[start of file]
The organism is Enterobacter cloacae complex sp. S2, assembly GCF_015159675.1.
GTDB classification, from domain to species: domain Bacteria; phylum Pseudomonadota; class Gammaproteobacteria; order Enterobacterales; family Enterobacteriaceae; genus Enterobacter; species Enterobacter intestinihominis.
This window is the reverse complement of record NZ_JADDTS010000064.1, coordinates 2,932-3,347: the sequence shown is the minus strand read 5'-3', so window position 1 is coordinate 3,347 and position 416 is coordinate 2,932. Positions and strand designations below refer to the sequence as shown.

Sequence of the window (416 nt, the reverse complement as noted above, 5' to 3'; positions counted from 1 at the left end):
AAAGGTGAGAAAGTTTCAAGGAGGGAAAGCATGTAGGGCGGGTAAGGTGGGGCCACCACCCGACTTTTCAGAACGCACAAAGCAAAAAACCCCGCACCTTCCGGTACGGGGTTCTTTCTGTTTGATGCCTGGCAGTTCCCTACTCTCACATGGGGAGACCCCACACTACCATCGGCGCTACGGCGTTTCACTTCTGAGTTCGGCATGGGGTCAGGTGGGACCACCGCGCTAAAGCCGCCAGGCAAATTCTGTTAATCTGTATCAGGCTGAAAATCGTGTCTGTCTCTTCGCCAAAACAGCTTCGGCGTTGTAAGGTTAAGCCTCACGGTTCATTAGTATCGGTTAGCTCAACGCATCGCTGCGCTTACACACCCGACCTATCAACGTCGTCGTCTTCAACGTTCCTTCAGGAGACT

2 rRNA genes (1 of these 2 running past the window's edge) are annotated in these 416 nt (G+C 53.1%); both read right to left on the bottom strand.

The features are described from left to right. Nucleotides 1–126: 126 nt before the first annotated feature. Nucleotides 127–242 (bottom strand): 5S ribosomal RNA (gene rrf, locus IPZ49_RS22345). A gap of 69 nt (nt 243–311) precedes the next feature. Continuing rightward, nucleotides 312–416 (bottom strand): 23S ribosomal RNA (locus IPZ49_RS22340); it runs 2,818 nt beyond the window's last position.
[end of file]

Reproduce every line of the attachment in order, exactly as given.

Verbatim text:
The organism is Enterobacter cloacae complex sp. S2, assembly GCF_015159675.1.
GTDB classification, from domain to species: domain Bacteria; phylum Pseudomonadota; class Gammaproteobacteria; order Enterobacterales; family Enterobacteriaceae; genus Enterobacter; species Enterobacter intestinihominis.
This window is the reverse complement of record NZ_JADDTS010000064.1, coordinates 2,932-3,347: the sequence shown is the minus strand read 5'-3', so window position 1 is coordinate 3,347 and position 416 is coordinate 2,932. Positions and strand designations below refer to the sequence as shown.

Sequence of the window (416 nt, the reverse complement as noted above, 5' to 3'; positions counted from 1 at the left end):
AAAGGTGAGAAAGTTTCAAGGAGGGAAAGCATGTAGGGCGGGTAAGGTGGGGCCACCACCCGACTTTTCAGAACGCACAAAGCAAAAAACCCCGCACCTTCCGGTACGGGGTTCTTTCTGTTTGATGCCTGGCAGTTCCCTACTCTCACATGGGGAGACCCCACACTACCATCGGCGCTACGGCGTTTCACTTCTGAGTTCGGCATGGGGTCAGGTGGGACCACCGCGCTAAAGCCGCCAGGCAAATTCTGTTAATCTGTATCAGGCTGAAAATCGTGTCTGTCTCTTCGCCAAAACAGCTTCGGCGTTGTAAGGTTAAGCCTCACGGTTCATTAGTATCGGTTAGCTCAACGCATCGCTGCGCTTACACACCCGACCTATCAACGTCGTCGTCTTCAACGTTCCTTCAGGAGACT

2 rRNA genes (1 of these 2 running past the window's edge) are annotated in these 416 nt (G+C 53.1%); both read right to left on the bottom strand.

The features are described from left to right. Nucleotides 1–126: 126 nt before the first annotated feature. Nucleotides 127–242 (bottom strand): 5S ribosomal RNA (gene rrf, locus IPZ49_RS22345). A gap of 69 nt (nt 243–311) precedes the next feature. Continuing rightward, nucleotides 312–416 (bottom strand): 23S ribosomal RNA (locus IPZ49_RS22340); it runs 2,818 nt beyond the window's last position.